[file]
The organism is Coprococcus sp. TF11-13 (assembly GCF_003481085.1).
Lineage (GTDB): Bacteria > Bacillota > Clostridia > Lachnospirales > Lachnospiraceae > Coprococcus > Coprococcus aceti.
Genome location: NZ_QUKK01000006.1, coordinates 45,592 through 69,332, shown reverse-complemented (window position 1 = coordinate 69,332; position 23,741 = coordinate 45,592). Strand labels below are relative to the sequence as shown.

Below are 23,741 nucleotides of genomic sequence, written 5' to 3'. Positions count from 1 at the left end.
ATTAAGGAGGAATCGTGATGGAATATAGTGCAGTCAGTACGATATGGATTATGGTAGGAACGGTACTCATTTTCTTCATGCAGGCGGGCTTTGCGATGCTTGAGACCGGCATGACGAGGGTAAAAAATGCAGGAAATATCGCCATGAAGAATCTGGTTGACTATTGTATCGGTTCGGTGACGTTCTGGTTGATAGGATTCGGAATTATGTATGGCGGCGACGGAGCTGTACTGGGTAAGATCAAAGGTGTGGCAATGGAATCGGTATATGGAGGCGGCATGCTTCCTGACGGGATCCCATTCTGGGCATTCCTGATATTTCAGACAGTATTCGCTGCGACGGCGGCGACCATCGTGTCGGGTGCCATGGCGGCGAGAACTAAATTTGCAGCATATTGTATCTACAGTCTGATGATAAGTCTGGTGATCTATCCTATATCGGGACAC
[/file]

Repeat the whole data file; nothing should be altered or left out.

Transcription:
The organism is Coprococcus sp. TF11-13 (assembly GCF_003481085.1).
Lineage (GTDB): Bacteria > Bacillota > Clostridia > Lachnospirales > Lachnospiraceae > Coprococcus > Coprococcus aceti.
Genome location: NZ_QUKK01000006.1, coordinates 45,592 through 69,332, shown reverse-complemented (window position 1 = coordinate 69,332; position 23,741 = coordinate 45,592). Strand labels below are relative to the sequence as shown.

Below are 23,741 nucleotides of genomic sequence, written 5' to 3'. Positions count from 1 at the left end.
ATTAAGGAGGAATCGTGATGGAATATAGTGCAGTCAGTACGATATGGATTATGGTAGGAACGGTACTCATTTTCTTCATGCAGGCGGGCTTTGCGATGCTTGAGACCGGCATGACGAGGGTAAAAAATGCAGGAAATATCGCCATGAAGAATCTGGTTGACTATTGTATCGGTTCGGTGACGTTCTGGTTGATAGGATTCGGAATTATGTATGGCGGCGACGGAGCTGTACTGGGTAAGATCAAAGGTGTGGCAATGGAATCGGTATATGGAGGCGGCATGCTTCCTGACGGGATCCCATTCTGGGCATTCCTGATATTTCAGACAGTATTCGCTGCGACGGCGGCGACCATCGTGTCGGGTGCCATGGCGGCGAGAACTAAATTTGCAGCATATTGTATCTACAGTCTGATGATAAGTCTGGTGATCTATCCTATATCGGGACAC